Reflex connections pass to eye muscle nuclei and other motor nuclei of the cranial and spinal nerves via the tectobulbar and tectospinal tracts. These connections are activated by strong, sudden sounds; the result is reflex turning of the eyes and head toward the site of the sound. In the lower pons, the superior olivary nuclei receive input from both ascending pathways. Efferent fibers from these nuclei course along the cochlear nerve back to the organ of Corti. The function of this olivocochlear bundle is to modulate the sensitivity of the cochlear organ.

Tonotopia (precise localization of high-frequency to low-frequency sound-wave transmission) exists along the entire pathway from cochlea to auditory cortex.



Ringing, buzzing, hissing, roaring, or “paper-crushing” noises in the ear are frequently an early sign of peripheral cochlear disease (eg, hydrops or edema of the cochlea).


Deafness in one ear can be caused by an impairment in the conduction of sound through the external ear canal and ossicles to the endolymph and tectorial membrane; this is called conduction deafness. Nerve (sensorineural)deafness can be caused by interruption of cochlear nerve fibers from the hair cells to the brain stem nuclei (Fig 16–7). Tests used to distinguish between nerve and conduction deafness are shown in Table 16–1. Nerve deafness is often located in the inner ear or in the cochlear nerve in the internal auditory meatus; conduction deafness is the result of middle or external ear disease. Progressive ossification of the ligaments between the ossicles, otosclerosis, is a common cause of hearing loss in adults.


FIGURE 16–7 Left: Middle ear, or conduction, deafness. Representative air conduction curve shows greatest impairment of pure tone thresholds in lower frequencies. Right: Perception, or nerve, deafness. Representative bone conduction curve of pure tone thresholds shows greatest deficit at higher frequencies.

TABLE 16–1 Common Tests with a Tuning Fork to Distinguish between Nerve and Conduction Hearing Loss.


A peripheral lesion in the eighth nerve with loss of hearing, such as a cerebellopontine angle tumor, usually involves both the cochlear and vestibular nerves (Fig 16–8). Central lesions can involve either system independently. Because the auditory pathway above the cochlear nuclei represents parts of the sound input to both ears, a unilateral lesion in the lateral lemniscus, medial geniculate body, or auditory cortex does not result in marked loss of hearing on the ipsilateral side.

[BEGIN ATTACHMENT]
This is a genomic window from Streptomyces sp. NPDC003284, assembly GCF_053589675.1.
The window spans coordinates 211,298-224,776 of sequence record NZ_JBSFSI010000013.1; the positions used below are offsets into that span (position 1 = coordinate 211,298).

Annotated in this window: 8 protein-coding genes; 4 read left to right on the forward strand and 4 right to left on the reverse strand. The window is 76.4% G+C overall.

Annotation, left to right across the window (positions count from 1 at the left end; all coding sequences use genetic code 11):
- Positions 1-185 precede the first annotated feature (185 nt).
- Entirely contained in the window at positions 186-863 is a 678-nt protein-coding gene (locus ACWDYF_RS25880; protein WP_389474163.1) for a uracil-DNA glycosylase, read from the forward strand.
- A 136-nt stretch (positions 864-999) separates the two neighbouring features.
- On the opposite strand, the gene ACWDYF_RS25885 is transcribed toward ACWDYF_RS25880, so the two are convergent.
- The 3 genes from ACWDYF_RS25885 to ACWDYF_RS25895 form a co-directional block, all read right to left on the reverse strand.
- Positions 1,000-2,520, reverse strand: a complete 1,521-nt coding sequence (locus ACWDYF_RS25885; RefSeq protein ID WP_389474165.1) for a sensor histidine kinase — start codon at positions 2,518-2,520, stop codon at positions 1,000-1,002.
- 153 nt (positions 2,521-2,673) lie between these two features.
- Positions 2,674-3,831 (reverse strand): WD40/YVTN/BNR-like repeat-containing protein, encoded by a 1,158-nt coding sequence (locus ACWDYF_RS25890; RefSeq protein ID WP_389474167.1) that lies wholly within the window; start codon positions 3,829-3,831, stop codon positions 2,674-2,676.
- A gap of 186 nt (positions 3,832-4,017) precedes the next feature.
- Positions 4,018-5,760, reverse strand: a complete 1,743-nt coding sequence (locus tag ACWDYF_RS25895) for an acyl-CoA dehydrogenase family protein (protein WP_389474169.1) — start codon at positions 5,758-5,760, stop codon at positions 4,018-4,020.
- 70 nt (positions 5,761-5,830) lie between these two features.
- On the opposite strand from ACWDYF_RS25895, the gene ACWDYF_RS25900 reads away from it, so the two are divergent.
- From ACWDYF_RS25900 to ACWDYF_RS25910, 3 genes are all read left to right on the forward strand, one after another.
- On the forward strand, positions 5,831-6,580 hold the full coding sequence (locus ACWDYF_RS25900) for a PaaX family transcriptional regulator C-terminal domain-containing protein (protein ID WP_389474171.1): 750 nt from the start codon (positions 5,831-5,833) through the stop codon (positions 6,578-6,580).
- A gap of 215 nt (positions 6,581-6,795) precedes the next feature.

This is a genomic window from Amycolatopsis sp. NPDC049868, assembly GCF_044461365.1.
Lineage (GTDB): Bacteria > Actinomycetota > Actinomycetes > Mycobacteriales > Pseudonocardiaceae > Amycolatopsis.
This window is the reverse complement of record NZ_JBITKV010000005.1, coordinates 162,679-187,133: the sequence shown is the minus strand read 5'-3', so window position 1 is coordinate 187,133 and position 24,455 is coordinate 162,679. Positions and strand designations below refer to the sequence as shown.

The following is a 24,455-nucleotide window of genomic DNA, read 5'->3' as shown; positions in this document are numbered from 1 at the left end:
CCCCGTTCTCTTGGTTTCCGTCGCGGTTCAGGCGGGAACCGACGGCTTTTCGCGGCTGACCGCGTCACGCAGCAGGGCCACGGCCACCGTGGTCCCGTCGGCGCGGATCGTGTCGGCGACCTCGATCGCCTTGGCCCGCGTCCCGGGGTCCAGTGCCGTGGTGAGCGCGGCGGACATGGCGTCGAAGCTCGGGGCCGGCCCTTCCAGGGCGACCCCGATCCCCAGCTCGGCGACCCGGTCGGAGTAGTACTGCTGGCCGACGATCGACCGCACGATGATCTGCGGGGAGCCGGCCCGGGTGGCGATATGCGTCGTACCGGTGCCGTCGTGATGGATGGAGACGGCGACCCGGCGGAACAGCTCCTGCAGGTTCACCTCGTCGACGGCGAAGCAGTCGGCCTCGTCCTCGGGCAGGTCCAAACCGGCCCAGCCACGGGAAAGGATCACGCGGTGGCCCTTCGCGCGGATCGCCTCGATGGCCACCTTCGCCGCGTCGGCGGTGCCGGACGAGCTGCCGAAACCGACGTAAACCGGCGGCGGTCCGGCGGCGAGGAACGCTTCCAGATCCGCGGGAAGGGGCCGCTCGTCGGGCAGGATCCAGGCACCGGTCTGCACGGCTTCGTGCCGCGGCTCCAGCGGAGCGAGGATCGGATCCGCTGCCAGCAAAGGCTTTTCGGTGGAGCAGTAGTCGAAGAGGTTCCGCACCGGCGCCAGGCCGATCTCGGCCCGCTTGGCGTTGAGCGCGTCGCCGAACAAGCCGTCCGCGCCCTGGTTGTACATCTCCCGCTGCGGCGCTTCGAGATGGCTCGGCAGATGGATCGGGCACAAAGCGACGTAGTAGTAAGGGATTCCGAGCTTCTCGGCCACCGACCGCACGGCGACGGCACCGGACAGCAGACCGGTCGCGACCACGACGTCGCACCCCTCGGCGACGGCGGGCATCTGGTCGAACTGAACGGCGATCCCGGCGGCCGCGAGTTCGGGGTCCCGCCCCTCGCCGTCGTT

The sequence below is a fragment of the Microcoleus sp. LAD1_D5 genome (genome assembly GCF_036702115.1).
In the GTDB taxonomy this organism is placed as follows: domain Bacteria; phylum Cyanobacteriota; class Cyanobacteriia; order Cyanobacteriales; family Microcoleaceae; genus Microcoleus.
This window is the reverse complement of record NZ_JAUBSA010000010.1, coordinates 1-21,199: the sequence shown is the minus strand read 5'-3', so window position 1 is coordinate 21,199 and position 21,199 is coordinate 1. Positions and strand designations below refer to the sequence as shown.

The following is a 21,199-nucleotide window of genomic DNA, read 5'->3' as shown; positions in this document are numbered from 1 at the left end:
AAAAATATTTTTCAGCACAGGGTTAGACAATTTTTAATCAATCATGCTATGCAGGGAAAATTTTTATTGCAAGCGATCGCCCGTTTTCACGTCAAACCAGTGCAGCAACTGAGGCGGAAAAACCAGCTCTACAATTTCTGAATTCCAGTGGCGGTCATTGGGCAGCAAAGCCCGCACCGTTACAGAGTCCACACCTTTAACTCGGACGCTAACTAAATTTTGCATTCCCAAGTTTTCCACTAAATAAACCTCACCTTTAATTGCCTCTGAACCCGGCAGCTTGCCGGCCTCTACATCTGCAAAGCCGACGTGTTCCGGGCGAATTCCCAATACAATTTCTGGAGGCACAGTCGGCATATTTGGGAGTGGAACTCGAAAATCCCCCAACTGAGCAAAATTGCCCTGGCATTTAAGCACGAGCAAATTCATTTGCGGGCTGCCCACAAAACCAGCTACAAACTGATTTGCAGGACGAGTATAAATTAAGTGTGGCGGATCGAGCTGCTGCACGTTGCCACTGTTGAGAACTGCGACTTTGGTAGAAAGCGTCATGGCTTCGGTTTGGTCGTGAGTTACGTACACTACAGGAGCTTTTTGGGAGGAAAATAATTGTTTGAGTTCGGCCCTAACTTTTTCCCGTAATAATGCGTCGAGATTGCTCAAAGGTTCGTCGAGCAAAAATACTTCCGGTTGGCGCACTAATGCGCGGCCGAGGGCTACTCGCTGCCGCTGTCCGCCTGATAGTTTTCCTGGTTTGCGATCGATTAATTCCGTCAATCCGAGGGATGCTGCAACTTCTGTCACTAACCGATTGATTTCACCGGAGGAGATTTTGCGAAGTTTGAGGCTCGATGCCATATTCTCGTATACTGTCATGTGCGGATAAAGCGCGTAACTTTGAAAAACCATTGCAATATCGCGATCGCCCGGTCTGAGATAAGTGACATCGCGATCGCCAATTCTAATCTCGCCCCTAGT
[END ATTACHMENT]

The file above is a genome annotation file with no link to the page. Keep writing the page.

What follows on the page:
FIGURE 16–8 Magnetic resonance image of a horizontal section through the head at the level of the lower pons and internal auditory meatus. A left acoustic nerve schwannoma with its high intensity is shown in the left cerebellopontine angle (arrow).

Hearing loss becomes a significant handicap when there is difficulty in communicating by speech. Beginning impairment has been defined as an average hearing-level loss of 16 dB at frequencies of 500, 1000, and 2000 Hz. Sounds of these frequencies cannot be heard when their strength is 16 dB or less (a loud whisper). A person is usually considered to be deaf when the hearing-level loss for these three frequencies is at or above 82 dB (the noise level of heavy traffic). Early hearing loss often appears initially at a high frequency (4000 Hz) in both children with conduction impairment and adults with presbycusis (lessening of hearing in old age).


A 64-year-old woman was evaluated for progressive hearing loss, facial weakness, and increasing headaches, all on the right side. Her hearing loss had been present for at least 5 years, and 2 years before admission, she noted the gradual development of unsteadiness in walking. During recent months, she began to experience weakness and progressive numbness of the right side of the face as well as double vision. There was no nausea or vomiting.

Neurologic examination showed beginning bilateral papilledema, decreased pain and touch sensation in the right half of the face, moderate right peripheral facial weakness, and absence of both the right corneal reflex and blinking with the right eye. Tests of air and bone conduction showed that hearing was markedly decreased on the right side. Caloric labyrinthine stimulation was normal on the left; there was no response on the right. On gaze to the right, there was mild weakness of abduction of the right eye (weakness of the abducens). Examination of the motor system, reflexes, and sensations yielded normal results, with the exception of three findings: a broad-based gait, bilateral Babinski signs, and the inability to walk with feet tandem.

What is the differential diagnosis? What is the most likely diagnosis?

Cases are discussed further in Chapter 25.


Allum JM, Allum-Mecklenburg DJ, Harris FP, Probst R (editors): Natural and Artificial Control of Hearing and Balance. Elsevier, 1993.

Hart RG, Gardner DP, Howieson J: Acoustic tumors: Atypical features and recent diagnostic tests. Neurology 1983;211:33.

Hudspeth AJ: How hearing happens. Neuron 1997;19:947.

Luxon LM: Disorders of hearing. Pages 434-450 in: Diseases of the Nervous System: Clinical Neurobiology, 2nd ed. Asbury AK, McKhann GM, McDonald WI (editors). WB Saunders, 1992.

Morest DK: Structural organization of the auditory pathways. Pages 19-30 in: The Nervous System, vol 3. Eagles EL (editor). Raven, 1975.

Schubert ED: Hearing: Its Function and Dysfunction. Springer-Verlag, 1980.